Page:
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The Disappearance is another novel on our list that plays with the same idea that Lord of the Flies explored: What would happen if you removed a certain group of people from the equation? How would the remainder — kids, adults, or whatever other group is left — behave on their own? In The Disappearance, the universe splits along sex lines. Males end up in a world without females, and vice versa. As each sex faces their new realities, the sexism and gendered expectations of the old status-quo are newly exposed.
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If the part of Lord of the Flies that appealed to you most was the way the story cut itself off from the rest of the world, then you might like Annihilation. Jeff VanderMeer's novel follows a group of researchers into a mysterious overgrown zone called Area X. It's not just isolation and a lack of connection to the outside world that causes things to unravel in this tale — there's some strange power at work in Area X that makes things all the harder for the marooned expedition.
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The Road is a post-apocalyptic novel with the sense of isolation you'd expect from a good castaway story. With no societal structure or leadership, people in the future world of The Road fend for themselves — or gang up for sinister purposes. McCarthy is famous for his literary fiction, but this foray into science fiction seems completely natural for him. And why shouldn't it be? Stories are just stories. And if they can have cool and terrifying post-apocalyptic settings, well, then so much the better.
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Never Let Me Go
Never Let Me Go is easily as dark as Lord of the Flies, and both novels share a fascination with the ways in which kids and adolescents interact. Ishiguro's novel is more of a coming-of-age story than Lord of the Flies is, though, and is much more focused on how kids deal with adults than what kids might do without them. Never Let Me Go hits its readers with some very unsettling sci-fi twists, though the slow way in which they’re unrolled makes them feel more ominous than shocking.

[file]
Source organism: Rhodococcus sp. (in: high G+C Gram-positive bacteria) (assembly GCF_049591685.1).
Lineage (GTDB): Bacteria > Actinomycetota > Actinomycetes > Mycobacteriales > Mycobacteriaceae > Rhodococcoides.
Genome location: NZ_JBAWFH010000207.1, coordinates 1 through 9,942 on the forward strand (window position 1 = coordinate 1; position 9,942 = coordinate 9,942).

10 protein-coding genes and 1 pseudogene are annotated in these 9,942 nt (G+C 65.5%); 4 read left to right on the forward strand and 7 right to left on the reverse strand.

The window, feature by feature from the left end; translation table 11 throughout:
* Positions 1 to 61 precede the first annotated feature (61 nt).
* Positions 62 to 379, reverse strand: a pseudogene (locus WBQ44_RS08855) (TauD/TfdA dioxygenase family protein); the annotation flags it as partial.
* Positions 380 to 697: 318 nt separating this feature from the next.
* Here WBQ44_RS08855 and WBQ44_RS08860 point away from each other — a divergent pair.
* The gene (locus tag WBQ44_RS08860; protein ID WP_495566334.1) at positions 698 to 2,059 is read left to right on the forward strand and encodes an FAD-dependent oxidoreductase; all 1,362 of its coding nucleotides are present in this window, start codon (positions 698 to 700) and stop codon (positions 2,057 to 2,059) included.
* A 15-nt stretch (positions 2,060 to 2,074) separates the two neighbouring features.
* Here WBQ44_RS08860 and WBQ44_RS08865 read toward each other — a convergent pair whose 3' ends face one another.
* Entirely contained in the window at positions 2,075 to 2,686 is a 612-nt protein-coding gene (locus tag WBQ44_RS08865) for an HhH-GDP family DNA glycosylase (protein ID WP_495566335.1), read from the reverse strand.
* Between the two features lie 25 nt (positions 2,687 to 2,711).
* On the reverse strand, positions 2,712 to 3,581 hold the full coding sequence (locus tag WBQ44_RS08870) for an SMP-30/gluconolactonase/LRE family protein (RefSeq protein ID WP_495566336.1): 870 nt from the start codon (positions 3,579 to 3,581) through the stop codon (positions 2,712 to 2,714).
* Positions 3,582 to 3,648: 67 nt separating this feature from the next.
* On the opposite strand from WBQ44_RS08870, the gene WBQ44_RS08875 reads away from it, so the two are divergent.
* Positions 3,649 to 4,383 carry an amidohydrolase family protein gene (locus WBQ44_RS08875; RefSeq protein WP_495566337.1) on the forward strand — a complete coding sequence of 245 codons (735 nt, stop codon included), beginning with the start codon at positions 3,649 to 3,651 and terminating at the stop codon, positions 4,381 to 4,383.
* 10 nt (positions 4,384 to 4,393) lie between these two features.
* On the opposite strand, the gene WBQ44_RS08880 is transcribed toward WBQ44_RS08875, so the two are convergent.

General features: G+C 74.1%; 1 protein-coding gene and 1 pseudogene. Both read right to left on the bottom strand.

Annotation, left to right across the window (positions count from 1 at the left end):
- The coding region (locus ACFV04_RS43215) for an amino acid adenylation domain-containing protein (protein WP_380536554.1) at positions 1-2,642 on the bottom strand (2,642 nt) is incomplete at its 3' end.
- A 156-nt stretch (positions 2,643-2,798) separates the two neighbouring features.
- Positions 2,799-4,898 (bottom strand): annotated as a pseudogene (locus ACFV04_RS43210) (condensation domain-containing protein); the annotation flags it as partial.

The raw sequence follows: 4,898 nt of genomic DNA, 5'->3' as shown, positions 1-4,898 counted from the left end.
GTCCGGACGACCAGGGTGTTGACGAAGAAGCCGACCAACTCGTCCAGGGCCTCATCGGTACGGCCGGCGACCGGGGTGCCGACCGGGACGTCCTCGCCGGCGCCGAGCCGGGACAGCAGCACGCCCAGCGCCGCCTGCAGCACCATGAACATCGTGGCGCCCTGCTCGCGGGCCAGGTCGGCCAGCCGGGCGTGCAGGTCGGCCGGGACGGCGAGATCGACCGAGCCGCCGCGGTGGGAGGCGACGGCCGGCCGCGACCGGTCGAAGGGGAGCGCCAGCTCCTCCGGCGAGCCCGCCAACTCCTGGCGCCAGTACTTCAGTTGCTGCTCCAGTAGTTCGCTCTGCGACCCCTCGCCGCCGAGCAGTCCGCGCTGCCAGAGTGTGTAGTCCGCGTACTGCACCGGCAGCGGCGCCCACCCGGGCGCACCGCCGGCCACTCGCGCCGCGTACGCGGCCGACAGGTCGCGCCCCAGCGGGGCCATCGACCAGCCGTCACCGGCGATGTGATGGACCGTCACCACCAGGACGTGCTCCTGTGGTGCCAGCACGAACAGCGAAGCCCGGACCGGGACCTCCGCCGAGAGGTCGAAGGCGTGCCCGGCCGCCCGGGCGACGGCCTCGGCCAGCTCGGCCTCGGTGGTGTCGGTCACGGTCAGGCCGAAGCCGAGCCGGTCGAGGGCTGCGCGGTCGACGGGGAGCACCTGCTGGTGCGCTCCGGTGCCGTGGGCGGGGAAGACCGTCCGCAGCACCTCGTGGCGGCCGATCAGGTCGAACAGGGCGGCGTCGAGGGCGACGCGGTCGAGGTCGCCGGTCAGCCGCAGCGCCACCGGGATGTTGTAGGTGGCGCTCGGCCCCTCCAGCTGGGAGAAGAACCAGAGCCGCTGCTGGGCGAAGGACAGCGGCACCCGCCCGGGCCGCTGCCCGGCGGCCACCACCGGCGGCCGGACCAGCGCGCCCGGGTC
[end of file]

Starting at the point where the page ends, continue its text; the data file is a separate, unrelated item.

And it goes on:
There's more structure for the child protagonists and antagonists in Ender's Game than there ever was in Lord of the Flies, but the kids still manage to be pretty awful to each other. Maybe that's just what adolescents are like: violent, rude, cruel, and calculating. Even Card's protagonist, the titular Ender, has a violent streak — in fact, he's supposed to. He was only allowed to be born because the government needs him, and the role he was born for is as the destroyer of an entire race of aliens. Ender’s Game is an all-time classic in its own right, and a must-read for sci-fi fans.
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A Clockwork Orange
You want kids run amok? Then check out the disturbing future of A Clockwork Orange. Burgess made up his own slang for the strange and violent milk-drinking gang that rampages across the pages of this odd and unsettling book. The protagonist, just 15 years old, is as violent and vile as they come. Of all of the dystopian classics, this is among the weirdest, wildest, and most upsetting.
Featured image via the cover of Penguin Books' "Lord of the Flies" reissue edition.